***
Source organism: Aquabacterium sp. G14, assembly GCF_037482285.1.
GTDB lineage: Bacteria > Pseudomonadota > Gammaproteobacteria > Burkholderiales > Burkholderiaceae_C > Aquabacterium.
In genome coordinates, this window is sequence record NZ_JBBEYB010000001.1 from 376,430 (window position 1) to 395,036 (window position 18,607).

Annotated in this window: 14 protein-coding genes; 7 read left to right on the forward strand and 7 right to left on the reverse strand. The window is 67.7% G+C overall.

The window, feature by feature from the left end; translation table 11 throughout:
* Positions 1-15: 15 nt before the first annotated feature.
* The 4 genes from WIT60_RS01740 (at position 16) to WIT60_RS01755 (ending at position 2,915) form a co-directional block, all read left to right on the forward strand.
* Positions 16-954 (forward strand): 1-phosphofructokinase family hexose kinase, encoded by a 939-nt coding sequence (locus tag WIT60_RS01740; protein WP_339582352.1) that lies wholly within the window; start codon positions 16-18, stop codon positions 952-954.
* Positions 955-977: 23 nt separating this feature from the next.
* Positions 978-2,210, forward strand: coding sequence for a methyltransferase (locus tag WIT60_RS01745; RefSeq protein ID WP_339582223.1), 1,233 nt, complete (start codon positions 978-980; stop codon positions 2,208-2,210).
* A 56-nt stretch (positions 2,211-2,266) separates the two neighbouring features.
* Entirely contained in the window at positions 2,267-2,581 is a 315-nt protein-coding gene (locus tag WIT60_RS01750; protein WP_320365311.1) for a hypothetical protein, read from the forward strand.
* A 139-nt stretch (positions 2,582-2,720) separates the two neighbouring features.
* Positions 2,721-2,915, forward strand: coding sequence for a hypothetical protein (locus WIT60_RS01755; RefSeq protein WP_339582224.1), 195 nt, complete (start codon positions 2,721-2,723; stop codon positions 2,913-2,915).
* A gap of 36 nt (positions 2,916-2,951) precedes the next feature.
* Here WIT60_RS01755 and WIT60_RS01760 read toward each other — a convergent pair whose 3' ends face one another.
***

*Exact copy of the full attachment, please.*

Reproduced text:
Source organism: Aquabacterium sp. G14, assembly GCF_037482285.1.
GTDB lineage: Bacteria > Pseudomonadota > Gammaproteobacteria > Burkholderiales > Burkholderiaceae_C > Aquabacterium.
In genome coordinates, this window is sequence record NZ_JBBEYB010000001.1 from 376,430 (window position 1) to 395,036 (window position 18,607).

Annotated in this window: 14 protein-coding genes; 7 read left to right on the forward strand and 7 right to left on the reverse strand. The window is 67.7% G+C overall.

The window, feature by feature from the left end; translation table 11 throughout:
* Positions 1-15: 15 nt before the first annotated feature.
* The 4 genes from WIT60_RS01740 (at position 16) to WIT60_RS01755 (ending at position 2,915) form a co-directional block, all read left to right on the forward strand.
* Positions 16-954 (forward strand): 1-phosphofructokinase family hexose kinase, encoded by a 939-nt coding sequence (locus tag WIT60_RS01740; protein WP_339582352.1) that lies wholly within the window; start codon positions 16-18, stop codon positions 952-954.
* Positions 955-977: 23 nt separating this feature from the next.
* Positions 978-2,210, forward strand: coding sequence for a methyltransferase (locus tag WIT60_RS01745; RefSeq protein ID WP_339582223.1), 1,233 nt, complete (start codon positions 978-980; stop codon positions 2,208-2,210).
* A 56-nt stretch (positions 2,211-2,266) separates the two neighbouring features.
* Entirely contained in the window at positions 2,267-2,581 is a 315-nt protein-coding gene (locus tag WIT60_RS01750; protein WP_320365311.1) for a hypothetical protein, read from the forward strand.
* A 139-nt stretch (positions 2,582-2,720) separates the two neighbouring features.
* Positions 2,721-2,915, forward strand: coding sequence for a hypothetical protein (locus WIT60_RS01755; RefSeq protein WP_339582224.1), 195 nt, complete (start codon positions 2,721-2,723; stop codon positions 2,913-2,915).
* A gap of 36 nt (positions 2,916-2,951) precedes the next feature.
* Here WIT60_RS01755 and WIT60_RS01760 read toward each other — a convergent pair whose 3' ends face one another.